The Man Who Sold the Moon? A private space company's chief, Robert Bigelow of Bigelow Aerospace Inc., called for the Federal Aviation Administration to allow property rights for lunar mining, at a Tuesday NASA briefing.
The North Las Vegas, Nevada-based firm already has a contract, announced in January, to provide the U.S. space agency with an experimental inflatable habitat for the International Space Station in 2015.
Now Bigelow, 69, wants private space companies (such as his own and Elon Musk's SpaceX rocket firm) to take a larger role in expanding NASA's astronaut explorations to beyond the space station's orbit. (See "Moon Exploration.")
And he wants the U.S. government to offer those firms a potential payoff—rights to mine the moon, echoing recent calls to mine asteroids. "The time has come to get serious about lunar property rights," said Bigelow, speaking at a briefing with NASA manned spaceflight chief William Gerstenmaier.
Moon Base Miners
"Ultimately, permanent lunar bases will have to be anchored to permanent commercial facilities," he said. "Without property rights there will be no justification for investment and the risk to life."
According to the FAA, however, the agency only regulates launches and reentries of rockets from orbit, and doesn't oversee activities of spacecraft. The latest U.S. Commercial Space Act doesn't mention lunar mining.
Bigelow Aerospace attorney Mike Gold, however, maintained that the agency's oversight of launches made it the right place to start asking for permission to mine the moon.
Asteroid Mining on the Moon
In recent years, a number of nascent asteroid-mining firms such as Planetary Resources, Inc. of Bellevue, Washington, have announced plans to prospect space rocks orbiting near Earth for rare earths or platinum. (See "Asteroid Mining Metal Abundance.")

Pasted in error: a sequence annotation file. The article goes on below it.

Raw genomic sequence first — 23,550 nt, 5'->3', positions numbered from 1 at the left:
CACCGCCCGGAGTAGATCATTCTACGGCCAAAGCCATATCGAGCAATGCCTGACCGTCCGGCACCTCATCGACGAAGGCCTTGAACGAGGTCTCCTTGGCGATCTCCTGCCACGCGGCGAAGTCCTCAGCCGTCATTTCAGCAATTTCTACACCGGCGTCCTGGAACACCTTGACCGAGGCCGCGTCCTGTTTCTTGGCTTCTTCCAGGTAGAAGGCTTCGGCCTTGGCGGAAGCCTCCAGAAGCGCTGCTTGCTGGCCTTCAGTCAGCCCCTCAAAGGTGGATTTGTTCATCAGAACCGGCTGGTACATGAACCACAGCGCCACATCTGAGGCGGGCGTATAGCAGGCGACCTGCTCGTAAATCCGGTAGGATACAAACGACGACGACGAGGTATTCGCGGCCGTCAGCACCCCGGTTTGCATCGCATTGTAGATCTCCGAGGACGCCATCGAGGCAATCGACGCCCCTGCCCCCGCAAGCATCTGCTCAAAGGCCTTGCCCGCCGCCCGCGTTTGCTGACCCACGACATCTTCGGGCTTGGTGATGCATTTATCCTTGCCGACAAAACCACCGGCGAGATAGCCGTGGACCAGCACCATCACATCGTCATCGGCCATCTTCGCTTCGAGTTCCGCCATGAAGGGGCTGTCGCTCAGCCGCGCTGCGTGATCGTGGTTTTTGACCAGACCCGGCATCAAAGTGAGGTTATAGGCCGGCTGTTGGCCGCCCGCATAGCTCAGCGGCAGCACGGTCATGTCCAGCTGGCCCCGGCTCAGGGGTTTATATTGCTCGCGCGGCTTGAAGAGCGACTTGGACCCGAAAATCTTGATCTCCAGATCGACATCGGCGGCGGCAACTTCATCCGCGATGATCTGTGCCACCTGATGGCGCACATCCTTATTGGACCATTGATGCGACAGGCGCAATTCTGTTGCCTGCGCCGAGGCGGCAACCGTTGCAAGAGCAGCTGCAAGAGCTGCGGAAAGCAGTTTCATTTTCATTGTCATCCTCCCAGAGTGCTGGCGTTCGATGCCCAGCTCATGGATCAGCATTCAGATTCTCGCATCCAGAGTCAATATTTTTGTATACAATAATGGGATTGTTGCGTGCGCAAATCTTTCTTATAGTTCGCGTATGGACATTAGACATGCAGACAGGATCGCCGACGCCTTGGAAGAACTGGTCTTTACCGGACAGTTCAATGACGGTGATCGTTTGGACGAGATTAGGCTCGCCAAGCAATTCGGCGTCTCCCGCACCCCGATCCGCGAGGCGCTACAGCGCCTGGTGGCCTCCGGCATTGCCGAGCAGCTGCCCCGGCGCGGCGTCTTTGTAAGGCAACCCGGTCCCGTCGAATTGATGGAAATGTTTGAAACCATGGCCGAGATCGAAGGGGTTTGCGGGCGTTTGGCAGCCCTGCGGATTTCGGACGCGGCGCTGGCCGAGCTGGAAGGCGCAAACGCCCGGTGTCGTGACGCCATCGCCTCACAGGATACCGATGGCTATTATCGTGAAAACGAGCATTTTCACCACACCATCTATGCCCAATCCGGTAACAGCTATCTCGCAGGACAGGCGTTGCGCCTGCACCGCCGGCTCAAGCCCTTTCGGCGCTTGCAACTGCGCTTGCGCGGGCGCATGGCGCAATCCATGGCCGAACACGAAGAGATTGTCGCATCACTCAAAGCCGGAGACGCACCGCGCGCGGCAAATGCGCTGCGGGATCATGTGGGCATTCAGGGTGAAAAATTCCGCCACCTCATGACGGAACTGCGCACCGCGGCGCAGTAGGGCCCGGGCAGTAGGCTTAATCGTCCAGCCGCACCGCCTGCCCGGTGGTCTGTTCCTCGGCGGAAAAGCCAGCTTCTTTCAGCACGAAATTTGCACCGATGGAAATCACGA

"Asteroids have been hitting the moon for a long time, especially on the back side," Bigelow said at the briefing, arguing that mining rare earths and other valuable resources would be even easier on the lunar surface.
He described future miners at these asteroid impact sites as "just walking around, picking stuff up from the ground."
An inflatable moon base designed by his firm would land itself, in his view, after assembly in orbit around the moon.
Lunar Rights Conundrum
Leaving aside the costs of moon rockets and the return of heavy minerals from the moon to Earth, a number of legal obstacles stands in the way of moon miners, says space law expert James Dunstan of Mobius Legal Group in Springfield, Virginia.
Space exploration advocates have called for lunar property rights since the days of the moon landings. However, the Outer Space Treaty prohibits nations from claiming territorial rights on the moon, which is widely seen as precluding them from awarding property rights to lunar resources.
Gold argued that the treaty, signed by the major space-faring nations, does allow for property rights claims, something to be examined in the opinion the firm plans to request from the FAA.
Dunstan is dubious, however, saying, "While Bigelow may be trying to force the U.S. government's hand by seeking an opinion from the FAA, the FAA cannot (and my guess is would not) render an opinion as to the legality of mining the moon."
Private Space Partnerships
Bigelow's announcement came amid the release of the second half of a report, requested from the firm by NASA, on whether the space agency should seek commercial partners to explore beyond Earth's orbit.
NASA already has a partnership with two commercial firms to supply the International Space Station, an effort widely seen as a success in the space community.
In remarks that implied criticism of NASA's plans to test-fly its own large astronaut rockets in 2017 and 2021, Bigelow said the report called for NASA to instead use commercial rockets to explore the moon and asteroids.
NASA announced a plan last year to retrieve a small asteroid and park it in orbit around the moon as soon as 2021. Bigelow said private space firms and the space agency would both benefit by cooperating on such missions to a greater extent.
"We'll look very carefully at all the recommendations in the report," Gerstenmaier said at the briefing. He saw such partnerships, at this point in time, "starting small."
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